Caribbean-Florida Water Science Center
Investigating the Effects of Climate Extremes on Lake/Groundwater Interactions in Central Florida Lakes
Project Chief: Terrie M. Lee
Figure 1. Lake Starr basin showing topographic-bathymetric elevations used in the model, the plan view of the model grid, the maximum extent of the lake in the model, and the location of monitoring wells used for model calibration.
With the increase in global warming, climate researchers predict that there will be greater climate variability in sub-tropical regions, with both droughts and wet periods more frequent than in the past. The effect of increased climate variability over a range of time scales on lake-water budgets is unknown. Lake-basin models typically cover 1 to 2 year periods, and results of these models are somewhat limited because they reflect short-term hydrologic conditions. Lack of longer-term data sets for calibration has made it difficult to fully test the ability of models to simulate climate extremes.
1) Document the annual and seasonal variability in the water-budget components of a representative seepage lake in central Florida for a 15-year period (1996-2010) that included historic wet and dry climate conditions
2) Describe the relation between the lake/groundwater exchanges and environmental conditions in the basin including rainfall, recharge, and groundwater levels for variable climate conditions
3) Use variably-saturated and saturated groundwater flow modeling to improve our understanding of the effect of rainfall variability and Upper Floridan aquifer levels on the groundwater recharge to the surficial aquifer and annual groundwater inflow to the lake and leakage from the lake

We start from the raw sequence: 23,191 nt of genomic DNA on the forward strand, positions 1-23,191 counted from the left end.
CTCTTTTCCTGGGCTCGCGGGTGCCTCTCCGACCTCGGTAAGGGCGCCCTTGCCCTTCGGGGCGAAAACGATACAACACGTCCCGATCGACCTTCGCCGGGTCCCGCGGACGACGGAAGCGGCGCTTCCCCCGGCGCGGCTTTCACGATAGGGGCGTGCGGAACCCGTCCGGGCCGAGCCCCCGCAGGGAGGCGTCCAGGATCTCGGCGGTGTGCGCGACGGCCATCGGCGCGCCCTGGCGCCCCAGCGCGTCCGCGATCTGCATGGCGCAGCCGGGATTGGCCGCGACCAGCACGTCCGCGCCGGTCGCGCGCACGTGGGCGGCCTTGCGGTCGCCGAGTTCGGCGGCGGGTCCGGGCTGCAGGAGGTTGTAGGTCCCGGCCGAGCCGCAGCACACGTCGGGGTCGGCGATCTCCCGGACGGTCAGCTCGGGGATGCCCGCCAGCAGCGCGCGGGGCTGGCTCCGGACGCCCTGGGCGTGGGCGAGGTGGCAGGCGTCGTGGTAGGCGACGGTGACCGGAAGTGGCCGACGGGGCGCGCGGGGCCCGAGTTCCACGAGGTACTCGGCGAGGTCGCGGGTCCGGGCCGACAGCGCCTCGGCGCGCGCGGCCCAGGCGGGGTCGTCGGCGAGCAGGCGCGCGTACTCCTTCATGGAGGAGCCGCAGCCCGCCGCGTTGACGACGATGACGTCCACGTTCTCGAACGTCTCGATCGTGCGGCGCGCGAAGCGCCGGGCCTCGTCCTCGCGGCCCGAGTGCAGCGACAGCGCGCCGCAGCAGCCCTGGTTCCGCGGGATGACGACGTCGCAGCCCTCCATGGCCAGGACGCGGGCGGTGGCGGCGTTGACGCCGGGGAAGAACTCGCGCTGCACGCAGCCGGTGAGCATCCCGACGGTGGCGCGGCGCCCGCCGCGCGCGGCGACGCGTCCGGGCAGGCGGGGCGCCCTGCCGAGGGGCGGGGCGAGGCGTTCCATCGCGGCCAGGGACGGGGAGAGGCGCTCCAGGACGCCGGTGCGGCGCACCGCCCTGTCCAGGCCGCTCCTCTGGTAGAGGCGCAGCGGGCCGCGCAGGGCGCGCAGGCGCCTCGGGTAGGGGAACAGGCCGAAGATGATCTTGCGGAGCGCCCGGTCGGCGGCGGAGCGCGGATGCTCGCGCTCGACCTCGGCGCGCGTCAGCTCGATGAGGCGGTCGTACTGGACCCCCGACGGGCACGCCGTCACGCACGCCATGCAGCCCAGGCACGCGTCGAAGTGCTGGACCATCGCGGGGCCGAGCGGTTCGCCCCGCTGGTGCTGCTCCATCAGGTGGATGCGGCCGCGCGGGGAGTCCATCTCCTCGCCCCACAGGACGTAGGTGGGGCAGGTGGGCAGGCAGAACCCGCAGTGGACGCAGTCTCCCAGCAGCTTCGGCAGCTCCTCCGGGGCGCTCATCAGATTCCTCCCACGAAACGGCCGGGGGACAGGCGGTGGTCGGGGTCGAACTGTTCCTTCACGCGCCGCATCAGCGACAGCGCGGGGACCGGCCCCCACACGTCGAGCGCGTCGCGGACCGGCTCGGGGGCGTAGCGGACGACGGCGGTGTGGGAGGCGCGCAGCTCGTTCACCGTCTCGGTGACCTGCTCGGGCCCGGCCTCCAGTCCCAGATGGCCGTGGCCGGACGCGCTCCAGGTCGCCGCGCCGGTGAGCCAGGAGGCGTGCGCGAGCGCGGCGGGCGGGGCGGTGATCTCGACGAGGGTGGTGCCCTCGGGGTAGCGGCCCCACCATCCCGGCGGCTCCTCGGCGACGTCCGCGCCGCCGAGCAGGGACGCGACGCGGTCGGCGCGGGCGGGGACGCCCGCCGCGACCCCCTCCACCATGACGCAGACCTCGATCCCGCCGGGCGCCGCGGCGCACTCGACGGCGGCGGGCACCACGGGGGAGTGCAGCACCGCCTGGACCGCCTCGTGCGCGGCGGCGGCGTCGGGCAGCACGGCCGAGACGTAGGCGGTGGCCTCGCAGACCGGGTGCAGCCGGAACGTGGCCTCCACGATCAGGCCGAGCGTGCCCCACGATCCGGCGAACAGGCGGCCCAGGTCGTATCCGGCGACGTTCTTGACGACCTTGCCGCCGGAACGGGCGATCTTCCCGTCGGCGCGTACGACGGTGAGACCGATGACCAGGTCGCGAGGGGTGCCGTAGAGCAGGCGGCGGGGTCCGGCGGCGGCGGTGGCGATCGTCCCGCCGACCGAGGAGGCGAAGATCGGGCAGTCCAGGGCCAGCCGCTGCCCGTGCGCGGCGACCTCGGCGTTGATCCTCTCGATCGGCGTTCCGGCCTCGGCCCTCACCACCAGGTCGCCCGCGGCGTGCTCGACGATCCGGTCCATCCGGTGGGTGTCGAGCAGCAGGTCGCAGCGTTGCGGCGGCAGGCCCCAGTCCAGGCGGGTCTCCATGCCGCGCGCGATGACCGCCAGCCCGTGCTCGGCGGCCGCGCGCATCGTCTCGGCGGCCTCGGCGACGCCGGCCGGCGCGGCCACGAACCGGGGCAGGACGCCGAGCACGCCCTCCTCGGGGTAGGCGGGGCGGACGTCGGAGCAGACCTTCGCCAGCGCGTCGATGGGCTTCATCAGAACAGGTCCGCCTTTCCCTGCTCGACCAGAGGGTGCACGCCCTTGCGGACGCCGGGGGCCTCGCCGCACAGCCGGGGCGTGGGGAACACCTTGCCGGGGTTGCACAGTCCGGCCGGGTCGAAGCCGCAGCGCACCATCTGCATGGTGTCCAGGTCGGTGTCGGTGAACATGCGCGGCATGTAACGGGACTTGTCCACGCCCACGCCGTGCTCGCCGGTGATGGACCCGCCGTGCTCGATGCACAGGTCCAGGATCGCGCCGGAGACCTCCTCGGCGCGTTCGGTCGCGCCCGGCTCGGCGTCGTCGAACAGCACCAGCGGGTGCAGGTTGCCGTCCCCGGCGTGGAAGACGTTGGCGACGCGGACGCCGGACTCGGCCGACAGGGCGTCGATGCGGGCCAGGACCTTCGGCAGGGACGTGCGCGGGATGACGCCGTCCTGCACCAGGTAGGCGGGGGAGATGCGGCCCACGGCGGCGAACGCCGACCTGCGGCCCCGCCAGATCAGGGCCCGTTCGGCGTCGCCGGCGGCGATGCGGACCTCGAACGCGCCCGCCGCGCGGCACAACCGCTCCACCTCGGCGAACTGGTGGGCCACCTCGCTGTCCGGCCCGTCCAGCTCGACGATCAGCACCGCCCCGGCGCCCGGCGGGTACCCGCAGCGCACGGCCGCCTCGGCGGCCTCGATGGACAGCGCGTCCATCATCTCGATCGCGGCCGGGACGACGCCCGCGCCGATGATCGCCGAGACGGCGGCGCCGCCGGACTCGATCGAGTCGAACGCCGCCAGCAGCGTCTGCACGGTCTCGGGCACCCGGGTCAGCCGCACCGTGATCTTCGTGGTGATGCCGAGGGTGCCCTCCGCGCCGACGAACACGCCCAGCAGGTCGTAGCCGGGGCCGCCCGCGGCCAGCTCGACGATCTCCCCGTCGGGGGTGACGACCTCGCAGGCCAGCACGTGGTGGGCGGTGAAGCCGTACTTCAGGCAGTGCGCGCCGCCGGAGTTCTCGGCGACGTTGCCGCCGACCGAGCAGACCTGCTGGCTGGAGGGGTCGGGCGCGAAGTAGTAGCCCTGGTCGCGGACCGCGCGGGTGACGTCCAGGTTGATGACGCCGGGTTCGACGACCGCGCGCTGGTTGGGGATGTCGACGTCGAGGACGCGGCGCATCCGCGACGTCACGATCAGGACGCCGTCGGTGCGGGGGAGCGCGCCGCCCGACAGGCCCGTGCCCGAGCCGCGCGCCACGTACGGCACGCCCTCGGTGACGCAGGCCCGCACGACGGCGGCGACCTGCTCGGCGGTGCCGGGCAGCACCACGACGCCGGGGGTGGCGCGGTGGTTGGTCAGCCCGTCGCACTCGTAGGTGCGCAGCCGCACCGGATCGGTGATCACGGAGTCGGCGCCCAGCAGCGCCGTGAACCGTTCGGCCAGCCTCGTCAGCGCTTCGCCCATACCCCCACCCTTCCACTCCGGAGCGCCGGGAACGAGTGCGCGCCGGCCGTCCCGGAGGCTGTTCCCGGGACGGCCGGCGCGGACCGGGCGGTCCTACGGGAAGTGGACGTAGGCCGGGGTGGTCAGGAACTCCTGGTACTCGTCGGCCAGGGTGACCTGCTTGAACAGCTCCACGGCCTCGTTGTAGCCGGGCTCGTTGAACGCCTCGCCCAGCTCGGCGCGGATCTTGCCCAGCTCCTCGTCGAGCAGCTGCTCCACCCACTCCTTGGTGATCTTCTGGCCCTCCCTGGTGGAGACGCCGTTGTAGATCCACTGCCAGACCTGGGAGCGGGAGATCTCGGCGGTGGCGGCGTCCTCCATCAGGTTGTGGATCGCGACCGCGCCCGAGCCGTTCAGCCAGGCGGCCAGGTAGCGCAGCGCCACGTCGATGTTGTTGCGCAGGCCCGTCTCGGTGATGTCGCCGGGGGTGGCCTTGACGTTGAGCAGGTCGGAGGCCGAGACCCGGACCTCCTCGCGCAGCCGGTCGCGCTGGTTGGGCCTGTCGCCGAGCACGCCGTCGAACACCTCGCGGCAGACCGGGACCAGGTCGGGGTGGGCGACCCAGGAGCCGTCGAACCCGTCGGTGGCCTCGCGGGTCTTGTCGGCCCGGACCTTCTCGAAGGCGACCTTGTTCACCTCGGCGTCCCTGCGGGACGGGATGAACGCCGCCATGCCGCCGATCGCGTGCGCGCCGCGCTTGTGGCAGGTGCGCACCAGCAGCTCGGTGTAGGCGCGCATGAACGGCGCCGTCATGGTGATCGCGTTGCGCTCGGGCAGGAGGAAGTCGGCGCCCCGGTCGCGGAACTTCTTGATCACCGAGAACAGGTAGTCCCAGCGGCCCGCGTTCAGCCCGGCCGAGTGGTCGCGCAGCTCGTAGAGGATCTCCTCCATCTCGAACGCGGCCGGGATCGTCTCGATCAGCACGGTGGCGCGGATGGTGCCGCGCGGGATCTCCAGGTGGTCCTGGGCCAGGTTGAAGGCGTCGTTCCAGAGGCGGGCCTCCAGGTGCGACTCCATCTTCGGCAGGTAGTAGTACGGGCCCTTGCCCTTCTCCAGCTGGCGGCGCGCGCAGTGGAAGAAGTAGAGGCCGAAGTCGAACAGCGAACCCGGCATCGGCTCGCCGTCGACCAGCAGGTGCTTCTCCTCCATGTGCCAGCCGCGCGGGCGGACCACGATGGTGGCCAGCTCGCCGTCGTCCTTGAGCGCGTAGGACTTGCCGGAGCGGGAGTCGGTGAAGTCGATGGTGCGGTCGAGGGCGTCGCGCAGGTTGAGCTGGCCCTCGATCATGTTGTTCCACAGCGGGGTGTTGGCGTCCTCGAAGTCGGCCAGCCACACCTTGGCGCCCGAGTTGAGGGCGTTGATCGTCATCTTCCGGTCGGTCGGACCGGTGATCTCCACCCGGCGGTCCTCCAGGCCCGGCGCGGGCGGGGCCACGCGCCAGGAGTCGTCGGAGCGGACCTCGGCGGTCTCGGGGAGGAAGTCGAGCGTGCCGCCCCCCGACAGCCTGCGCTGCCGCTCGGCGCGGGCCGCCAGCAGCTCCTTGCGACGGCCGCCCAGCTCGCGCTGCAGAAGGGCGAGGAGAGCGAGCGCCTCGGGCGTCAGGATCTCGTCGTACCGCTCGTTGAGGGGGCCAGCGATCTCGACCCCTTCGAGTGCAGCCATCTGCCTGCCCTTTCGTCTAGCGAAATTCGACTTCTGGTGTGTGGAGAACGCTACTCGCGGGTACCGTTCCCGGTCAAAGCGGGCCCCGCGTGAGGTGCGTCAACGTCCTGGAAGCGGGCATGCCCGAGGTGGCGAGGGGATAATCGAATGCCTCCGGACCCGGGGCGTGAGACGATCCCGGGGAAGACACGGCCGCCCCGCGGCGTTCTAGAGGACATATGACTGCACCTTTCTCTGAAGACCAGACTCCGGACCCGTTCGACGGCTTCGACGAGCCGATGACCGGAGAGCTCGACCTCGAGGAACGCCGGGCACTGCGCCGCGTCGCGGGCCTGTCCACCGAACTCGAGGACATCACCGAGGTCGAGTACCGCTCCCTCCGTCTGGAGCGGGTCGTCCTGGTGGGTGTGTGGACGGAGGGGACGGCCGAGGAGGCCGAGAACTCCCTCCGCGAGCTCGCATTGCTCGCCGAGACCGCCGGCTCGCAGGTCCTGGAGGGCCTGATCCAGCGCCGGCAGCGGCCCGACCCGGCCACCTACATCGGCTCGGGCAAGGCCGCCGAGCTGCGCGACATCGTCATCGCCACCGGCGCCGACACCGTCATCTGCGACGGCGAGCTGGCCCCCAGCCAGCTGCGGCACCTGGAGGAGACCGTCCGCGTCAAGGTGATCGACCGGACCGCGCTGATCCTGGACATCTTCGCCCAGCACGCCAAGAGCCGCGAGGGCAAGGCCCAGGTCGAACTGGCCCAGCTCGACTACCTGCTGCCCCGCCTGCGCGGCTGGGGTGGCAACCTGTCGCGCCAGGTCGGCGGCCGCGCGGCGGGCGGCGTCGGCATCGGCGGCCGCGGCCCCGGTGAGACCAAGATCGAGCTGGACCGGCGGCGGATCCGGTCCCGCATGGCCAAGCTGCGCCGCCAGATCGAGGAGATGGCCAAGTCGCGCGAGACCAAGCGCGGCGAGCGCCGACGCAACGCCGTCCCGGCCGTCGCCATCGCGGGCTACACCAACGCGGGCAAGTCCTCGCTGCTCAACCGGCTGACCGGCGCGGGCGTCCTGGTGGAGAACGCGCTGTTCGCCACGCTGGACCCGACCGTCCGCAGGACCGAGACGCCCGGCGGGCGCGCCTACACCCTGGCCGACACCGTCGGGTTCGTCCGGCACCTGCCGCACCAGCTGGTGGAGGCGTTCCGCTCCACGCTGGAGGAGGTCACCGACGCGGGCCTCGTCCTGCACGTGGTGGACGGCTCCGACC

1. Modify the previous model of Lake Starr to include the MODFLOW Lake Package and the variably-saturated zone flow package (UZF), which uses a kinematic-wave approximation to Richardís equation to represent variably-saturated flow. The Richardís equation represents the movement of water in unsaturated soils.
2. Use daily rainfall and evapotranspiration as driving variables.
3. Simulate daily groundwater exchanges with the lake and the regions of inflow and outflow along the lakebed.
4. Calibrate the model simulation to the 15-year dataset.
The model uses an original conceptual approach to allow lake size and position in the basin to change in response to wet and dry climate conditions while accurately representing the daily lake volume and three dimensional variably-saturated groundwater flow responses in the basin (fig. 1).
The divergent climate extremes over the decade subjected nearly 70 percent of the maximum lakebed area and 75 percent of the maximum shoreline perimeter to both groundwater inflow and lake leakage. About half of the lakebed area subject to flow reversals also went dry. A flow-through pattern present for 73 percent of the decade caused net leakage from the lake 80 percent of the time. Runoff from the saturated lake margin offset the groundwater deficit only about half of that time. A wet-extreme flow pattern present for 6 percent of the decade accounted for most of the surplus groundwater inflow and the recovery of lake stage. Pumping effects superimposed on dry climate extremes induced the least frequent but most cautionary flow pattern of leakage from over 90 percent of the actual lakebed area.
Virdi, M.L., Lee, T.M., and Swancar, Amy, Simulating lake-groundwater interactions during decadal climate cycles: accounting for variable lake area in the watershed. Abstract - American Geophysical Union Fall Meeting, December 2009, San Francisco.